PhD: Testing methods to value health outcomes in low income countries

PhD: Testing methods to value health outcomes in low income countries using contingent valuation and discrete choice experiment methods

This PhD contributed to the small body of literature on the application of CV and DCEs in low-income countries and in populations which have little or no formal education. Theoretical validity was examined by testing whether willingness to pay corresponded to theoretical expectations focussing on gender and willingness to pay, sensitivity to scope, starting point bias, and strategic bias in CV. The theoretical validity of the DCE method in populations with no formal education was also explored.

Outcome and Translation

Both CV and DCEs were found to be feasible and valid in populations with low levels of education when surveys were conducted using trained enumerators, administered using face-to-face interviews and using visual aids. However, iterative methods to elicit willingness to pay were prone to starting point bias and strategic bias.

PhD Student: Laura Ternent

Supervisors: Paul McNamee (HERU)

Publications

Ternent, L, McNamee, P, Newlands, D. Belemsaga, D., Gbangou, A. Willingness to pay for maternal health outcomes. Applied Health Economics and Health Policy. 2010; 8(2), 99-109.

McNamee, P., Ternent, L., Gbangou, A. and Newlands, D A game of two halves?: Incentive incompatibility, starting point bias and the bidding game contingent valuation method. Health Economics. 2010, 19(1), 75-87.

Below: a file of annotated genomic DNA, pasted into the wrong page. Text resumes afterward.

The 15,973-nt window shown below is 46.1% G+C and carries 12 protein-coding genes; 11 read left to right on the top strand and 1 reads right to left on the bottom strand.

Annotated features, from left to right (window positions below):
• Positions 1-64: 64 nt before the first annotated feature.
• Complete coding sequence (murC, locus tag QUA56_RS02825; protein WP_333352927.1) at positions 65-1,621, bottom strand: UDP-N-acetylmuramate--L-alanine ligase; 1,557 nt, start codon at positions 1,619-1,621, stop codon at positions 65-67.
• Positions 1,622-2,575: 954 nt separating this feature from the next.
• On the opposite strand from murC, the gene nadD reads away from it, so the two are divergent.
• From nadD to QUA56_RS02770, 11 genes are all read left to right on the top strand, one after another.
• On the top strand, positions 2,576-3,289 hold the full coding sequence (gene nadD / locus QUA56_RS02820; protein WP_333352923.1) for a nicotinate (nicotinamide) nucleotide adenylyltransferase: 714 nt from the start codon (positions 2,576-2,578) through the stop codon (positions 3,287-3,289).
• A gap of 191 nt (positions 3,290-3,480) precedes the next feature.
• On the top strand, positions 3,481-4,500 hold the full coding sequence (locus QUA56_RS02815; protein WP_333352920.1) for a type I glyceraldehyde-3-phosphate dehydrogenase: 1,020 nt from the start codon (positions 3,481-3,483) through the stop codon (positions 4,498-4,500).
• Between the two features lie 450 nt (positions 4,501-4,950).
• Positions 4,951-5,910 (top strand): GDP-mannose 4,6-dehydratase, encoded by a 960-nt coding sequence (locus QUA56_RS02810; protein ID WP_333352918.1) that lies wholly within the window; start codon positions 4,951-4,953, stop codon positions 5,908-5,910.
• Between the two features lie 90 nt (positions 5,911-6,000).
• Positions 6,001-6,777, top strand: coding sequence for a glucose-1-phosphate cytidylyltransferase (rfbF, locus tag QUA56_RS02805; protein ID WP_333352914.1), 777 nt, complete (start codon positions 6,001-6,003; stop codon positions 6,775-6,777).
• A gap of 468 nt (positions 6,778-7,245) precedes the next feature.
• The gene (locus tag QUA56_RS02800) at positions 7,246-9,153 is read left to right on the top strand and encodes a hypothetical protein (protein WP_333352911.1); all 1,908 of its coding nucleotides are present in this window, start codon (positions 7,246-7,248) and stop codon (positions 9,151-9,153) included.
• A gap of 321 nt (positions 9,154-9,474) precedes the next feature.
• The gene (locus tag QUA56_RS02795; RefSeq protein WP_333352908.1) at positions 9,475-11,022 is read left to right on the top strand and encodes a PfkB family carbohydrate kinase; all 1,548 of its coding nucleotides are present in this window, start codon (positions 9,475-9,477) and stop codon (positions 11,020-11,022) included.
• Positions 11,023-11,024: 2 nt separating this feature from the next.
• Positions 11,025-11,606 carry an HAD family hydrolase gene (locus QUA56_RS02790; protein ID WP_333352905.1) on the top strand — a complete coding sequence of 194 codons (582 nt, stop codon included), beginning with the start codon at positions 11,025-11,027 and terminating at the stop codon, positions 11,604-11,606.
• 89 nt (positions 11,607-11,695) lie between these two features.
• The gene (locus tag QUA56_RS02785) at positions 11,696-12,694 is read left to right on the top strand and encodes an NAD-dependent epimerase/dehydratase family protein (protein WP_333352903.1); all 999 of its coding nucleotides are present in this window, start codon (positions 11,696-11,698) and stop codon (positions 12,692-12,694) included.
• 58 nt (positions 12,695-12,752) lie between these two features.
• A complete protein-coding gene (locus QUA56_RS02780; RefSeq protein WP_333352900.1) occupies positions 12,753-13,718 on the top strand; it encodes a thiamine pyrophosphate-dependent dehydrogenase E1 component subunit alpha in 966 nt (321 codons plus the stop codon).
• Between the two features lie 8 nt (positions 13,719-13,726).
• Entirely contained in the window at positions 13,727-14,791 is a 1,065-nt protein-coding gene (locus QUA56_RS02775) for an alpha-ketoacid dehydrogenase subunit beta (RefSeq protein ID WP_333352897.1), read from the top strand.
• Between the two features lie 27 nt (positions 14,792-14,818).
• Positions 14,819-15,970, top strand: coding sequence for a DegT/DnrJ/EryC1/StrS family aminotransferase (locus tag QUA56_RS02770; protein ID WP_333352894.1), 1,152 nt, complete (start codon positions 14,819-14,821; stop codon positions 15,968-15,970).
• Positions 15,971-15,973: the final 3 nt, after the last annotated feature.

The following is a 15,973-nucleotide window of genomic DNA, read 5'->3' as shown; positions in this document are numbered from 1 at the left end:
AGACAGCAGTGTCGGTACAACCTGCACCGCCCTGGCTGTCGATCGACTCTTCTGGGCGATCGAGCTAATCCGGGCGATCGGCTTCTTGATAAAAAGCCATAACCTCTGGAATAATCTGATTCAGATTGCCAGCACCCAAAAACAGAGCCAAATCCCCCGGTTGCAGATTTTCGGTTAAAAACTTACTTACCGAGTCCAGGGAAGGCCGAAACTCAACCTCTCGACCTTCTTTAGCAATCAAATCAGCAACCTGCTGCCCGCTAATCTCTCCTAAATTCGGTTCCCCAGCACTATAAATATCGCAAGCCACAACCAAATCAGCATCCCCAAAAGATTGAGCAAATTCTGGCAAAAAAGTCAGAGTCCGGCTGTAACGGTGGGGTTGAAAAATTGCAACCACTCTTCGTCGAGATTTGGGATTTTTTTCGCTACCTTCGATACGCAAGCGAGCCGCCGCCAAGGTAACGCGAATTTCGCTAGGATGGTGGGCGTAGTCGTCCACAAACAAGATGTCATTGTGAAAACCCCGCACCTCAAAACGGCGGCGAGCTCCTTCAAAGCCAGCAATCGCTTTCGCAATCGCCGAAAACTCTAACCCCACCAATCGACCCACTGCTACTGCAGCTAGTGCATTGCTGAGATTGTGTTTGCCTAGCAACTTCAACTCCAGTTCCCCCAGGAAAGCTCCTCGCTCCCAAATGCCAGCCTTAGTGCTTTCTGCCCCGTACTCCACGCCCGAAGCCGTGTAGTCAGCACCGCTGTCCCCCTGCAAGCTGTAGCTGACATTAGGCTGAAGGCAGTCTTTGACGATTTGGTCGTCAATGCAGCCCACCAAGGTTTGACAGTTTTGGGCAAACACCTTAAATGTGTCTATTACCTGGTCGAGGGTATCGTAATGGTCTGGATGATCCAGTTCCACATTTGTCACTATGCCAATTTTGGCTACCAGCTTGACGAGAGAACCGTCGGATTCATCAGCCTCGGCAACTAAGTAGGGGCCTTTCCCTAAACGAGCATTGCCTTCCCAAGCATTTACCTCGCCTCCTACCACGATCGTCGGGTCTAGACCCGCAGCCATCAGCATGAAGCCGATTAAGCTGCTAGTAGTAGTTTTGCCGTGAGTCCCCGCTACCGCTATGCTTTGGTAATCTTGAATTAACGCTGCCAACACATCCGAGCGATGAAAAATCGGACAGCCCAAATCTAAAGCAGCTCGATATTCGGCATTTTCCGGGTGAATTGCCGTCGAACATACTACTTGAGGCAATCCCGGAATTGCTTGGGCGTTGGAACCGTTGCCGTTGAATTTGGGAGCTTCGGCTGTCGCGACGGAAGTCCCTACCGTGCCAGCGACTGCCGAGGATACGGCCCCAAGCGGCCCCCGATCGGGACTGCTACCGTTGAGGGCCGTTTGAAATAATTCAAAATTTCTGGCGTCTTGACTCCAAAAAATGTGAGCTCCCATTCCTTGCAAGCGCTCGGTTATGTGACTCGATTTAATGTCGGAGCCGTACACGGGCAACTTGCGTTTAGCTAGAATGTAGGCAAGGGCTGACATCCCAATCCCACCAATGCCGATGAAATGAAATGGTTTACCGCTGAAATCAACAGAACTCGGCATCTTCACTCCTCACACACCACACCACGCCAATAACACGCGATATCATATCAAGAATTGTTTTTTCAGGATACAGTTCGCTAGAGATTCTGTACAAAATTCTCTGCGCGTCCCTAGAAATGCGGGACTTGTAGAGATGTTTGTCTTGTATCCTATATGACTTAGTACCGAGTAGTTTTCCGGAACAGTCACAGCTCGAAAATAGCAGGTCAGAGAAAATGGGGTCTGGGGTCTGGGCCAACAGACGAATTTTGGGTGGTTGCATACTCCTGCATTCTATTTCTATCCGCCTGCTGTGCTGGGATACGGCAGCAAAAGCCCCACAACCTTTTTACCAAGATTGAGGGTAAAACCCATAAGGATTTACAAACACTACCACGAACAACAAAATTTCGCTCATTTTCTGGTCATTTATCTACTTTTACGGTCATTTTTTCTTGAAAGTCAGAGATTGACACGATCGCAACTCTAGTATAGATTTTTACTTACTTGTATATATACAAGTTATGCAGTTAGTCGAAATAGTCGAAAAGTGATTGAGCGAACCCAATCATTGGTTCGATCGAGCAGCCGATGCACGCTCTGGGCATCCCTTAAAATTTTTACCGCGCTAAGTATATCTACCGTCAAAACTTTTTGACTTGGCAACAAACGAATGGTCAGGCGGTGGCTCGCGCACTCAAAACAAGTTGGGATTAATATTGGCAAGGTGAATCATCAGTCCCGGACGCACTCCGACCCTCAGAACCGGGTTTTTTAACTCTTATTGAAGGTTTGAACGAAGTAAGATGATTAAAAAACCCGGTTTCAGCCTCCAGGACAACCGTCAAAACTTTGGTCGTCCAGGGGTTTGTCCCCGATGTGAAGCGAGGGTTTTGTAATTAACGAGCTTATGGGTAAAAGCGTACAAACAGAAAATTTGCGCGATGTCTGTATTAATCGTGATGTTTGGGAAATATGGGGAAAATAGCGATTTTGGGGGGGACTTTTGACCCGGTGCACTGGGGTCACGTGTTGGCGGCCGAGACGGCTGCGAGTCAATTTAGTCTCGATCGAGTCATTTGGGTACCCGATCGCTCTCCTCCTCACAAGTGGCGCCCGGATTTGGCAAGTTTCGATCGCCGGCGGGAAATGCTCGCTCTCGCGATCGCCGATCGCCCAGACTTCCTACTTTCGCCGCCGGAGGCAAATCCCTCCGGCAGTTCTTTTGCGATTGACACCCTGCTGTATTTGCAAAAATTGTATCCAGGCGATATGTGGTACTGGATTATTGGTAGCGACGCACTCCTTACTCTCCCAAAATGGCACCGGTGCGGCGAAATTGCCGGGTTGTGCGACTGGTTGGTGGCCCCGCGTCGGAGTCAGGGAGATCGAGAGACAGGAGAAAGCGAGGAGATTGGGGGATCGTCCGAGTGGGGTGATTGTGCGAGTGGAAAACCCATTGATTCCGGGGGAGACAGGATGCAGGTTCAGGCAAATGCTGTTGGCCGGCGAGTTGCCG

Ternent, L. (2012) 'Testing methods to value health outcomes in low income countries using contingent valuation and discrete choice experiment methods', PhD Thesis, University of Aberdeen.

Presentations

Ternent, L. (2006) ‘Examining gender issues in willingness to pay‘, 6th INDEPTH Annual General Scientific Meeting, Ouagadougou, Burkina Faso, September 2006.

McNamee, P., Ternent, L., Belemsaga, D., Gbangou, A., Newlands, D. (2006) ‘Assessing the value of maternal health using contingent valuation methods‘, 6th INDEPTH Annual General Scientific Meeting, Ouagadougou, Burkina Faso, September 2006.

McNamee, P., Ternent, L., Belemsaga, D., Gbangou, A. and Newlands, D. (2007) ‘A game of two halves? Starting point bias within the bidding game method.’ Paper presented to the Health Economists Study Group Conference, Birmingham, January 2007.

Ternent, L. (2007) ‘Willingness to pay for maternal health care: a gender perspective.’ The Immpact International Symposium, RCOG, London, February 2007.

Ternent, L., McNamee, P., Newlands, D., Belemsaga, D., Gbangou, A. (2007) ‘How important is gender in assessing the value of maternal health outcomes?’ Paper presented to the Health Economists Study Group Conference, Birmingham, January 2007.

Ternent, L., Daniels, A., Newlands, D. (2007) ‘Using discrete choice experiments to elicit preferences for maternal health care in Ghana‘, poster presented at the 6th World Congress of Health Economics, International Health Economics Association, Copenhagen, Denmark, July 2007.

Ternent, L. (2007) ‘Testing methods to value health outcomes in developing countries using stated preference methods‘, University of Aberdeen Postgraduate Symposium, June 2007.

Ternent, L., Daniels, A., Newlands, D. and McNamee, P. (2009) ‘Using discrete choice experiments to elicit preferences for maternal health outcomes in Ghana’, AfHEA, Ghana, March 2009.

Ternent, L., Newlands, D., McNamee, P. (2014) ‘Willingness to pay and sensitivity to scope’, African Health Economics Association, Kenya, 2014.